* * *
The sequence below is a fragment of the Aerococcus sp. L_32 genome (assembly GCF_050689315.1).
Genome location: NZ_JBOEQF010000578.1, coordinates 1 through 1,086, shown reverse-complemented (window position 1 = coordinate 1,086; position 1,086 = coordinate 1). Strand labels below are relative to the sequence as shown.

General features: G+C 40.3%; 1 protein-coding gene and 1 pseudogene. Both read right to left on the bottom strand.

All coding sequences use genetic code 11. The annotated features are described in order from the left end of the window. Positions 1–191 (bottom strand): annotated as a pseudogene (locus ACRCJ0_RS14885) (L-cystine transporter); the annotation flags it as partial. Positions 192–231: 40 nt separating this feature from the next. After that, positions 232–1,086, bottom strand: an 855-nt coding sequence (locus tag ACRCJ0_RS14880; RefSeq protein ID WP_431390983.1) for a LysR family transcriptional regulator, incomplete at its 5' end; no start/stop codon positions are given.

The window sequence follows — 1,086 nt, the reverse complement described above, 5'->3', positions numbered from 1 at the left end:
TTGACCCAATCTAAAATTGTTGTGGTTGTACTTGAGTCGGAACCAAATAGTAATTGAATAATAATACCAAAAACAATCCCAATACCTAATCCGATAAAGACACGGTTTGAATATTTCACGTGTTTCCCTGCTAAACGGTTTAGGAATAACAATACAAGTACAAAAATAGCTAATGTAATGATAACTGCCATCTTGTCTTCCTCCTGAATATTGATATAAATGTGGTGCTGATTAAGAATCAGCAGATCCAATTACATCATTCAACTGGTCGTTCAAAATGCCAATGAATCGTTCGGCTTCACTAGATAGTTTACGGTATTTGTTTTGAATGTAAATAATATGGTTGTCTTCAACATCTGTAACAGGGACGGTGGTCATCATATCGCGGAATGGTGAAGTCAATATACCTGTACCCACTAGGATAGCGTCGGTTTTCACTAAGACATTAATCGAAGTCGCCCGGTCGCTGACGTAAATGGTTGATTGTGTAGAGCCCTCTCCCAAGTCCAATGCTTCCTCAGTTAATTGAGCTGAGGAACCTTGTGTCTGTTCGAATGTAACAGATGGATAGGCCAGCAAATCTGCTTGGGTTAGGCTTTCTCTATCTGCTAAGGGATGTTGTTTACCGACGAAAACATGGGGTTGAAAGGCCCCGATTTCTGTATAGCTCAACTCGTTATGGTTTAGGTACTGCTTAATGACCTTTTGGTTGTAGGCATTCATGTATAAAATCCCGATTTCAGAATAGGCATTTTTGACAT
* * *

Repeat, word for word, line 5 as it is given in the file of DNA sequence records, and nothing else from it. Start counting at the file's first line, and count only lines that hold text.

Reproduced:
The window sequence follows — 1,086 nt, the reverse complement described above, 5'->3', positions numbered from 1 at the left end: